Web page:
Birthowl’s natural childbirth


THE CRITICAL SENSITIVE PERIOD
November 10, 2008, 2:37 am
Filed under: birth | Tags: , , , ,

Michel Odent on Mother & Baby separation:

Oxytocin is more than just the hormone responsible for uterine contractions. When it is injected into the brain of a mammal, even a male or virgin rat, it induces maternal behavior, i.e., the need to take care of pups. One of the greatest peaks of oxytocin a woman can have in her life is just after childbirth, if the birth has occurred without any intervention. It is also necessary for the “milk ejection reflex.” In fact, oxytocin is involved in any episode of sexual life, and both partners release oxytocin during intercourse. It is even involved in any aspect of love and friendship: when we share a meal with companions, we increase our levels of oxytocin.Morphine-like hormones, commonly called endorphins, also play important roles in the birth process. Up to the birth of the baby, both mother and fetus release their own endorphins, so that during the hour following birth they are still impregnated with opiates. It is well known that opiates induce a state of dependency. When mother and baby haven’t yet eliminated their endorphins and are close to each other, the beginning of a deep bond is created. In fact, when sexual partners are close to each other and impregnated with opiates, another kind of bonding may result that follows exactly the same model as the bonding between mother and baby.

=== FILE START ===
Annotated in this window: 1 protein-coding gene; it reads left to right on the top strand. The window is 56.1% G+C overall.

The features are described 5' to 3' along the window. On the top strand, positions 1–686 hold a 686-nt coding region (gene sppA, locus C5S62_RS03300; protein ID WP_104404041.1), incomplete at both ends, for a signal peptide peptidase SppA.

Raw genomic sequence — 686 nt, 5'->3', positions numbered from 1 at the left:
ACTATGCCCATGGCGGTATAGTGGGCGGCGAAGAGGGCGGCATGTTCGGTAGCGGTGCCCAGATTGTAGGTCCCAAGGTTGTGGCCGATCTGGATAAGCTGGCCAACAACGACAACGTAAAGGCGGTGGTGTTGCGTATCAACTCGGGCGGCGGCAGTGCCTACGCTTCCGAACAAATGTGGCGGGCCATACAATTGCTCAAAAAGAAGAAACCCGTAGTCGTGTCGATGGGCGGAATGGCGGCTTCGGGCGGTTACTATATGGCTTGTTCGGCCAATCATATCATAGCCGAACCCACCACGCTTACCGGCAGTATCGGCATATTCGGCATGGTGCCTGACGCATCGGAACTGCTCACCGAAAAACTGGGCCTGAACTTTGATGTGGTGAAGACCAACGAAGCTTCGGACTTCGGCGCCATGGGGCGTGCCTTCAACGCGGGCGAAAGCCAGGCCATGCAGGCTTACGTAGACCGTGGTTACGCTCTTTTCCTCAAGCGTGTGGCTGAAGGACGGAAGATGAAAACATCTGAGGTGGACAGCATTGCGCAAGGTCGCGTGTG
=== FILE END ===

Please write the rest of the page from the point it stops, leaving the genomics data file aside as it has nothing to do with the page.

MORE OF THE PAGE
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It is not only the mother who is releasing hormones during labor and delivery. During the last contractions, the fetus is also releasing a high level of hormones of the adrenaline family. One of the effects of this is that the baby is alert at birth, with eyes wide open and pupils dilated. Mothers are fascinated by the gaze of their newborn babies. It seems that this eye-to-eye contact is an important feature of the beginning of the mother-baby relationship, which probably helps the release of the love hormone, oxytocin. Both mother and baby are in a complex hormonal balance that will not last long and will never happen again. Physiologists today can interpret what ethologists have known for half a century by studying the behavior of animals: where the development of the capacity to love is concerned, there is a critical, sensitive period just after the birth.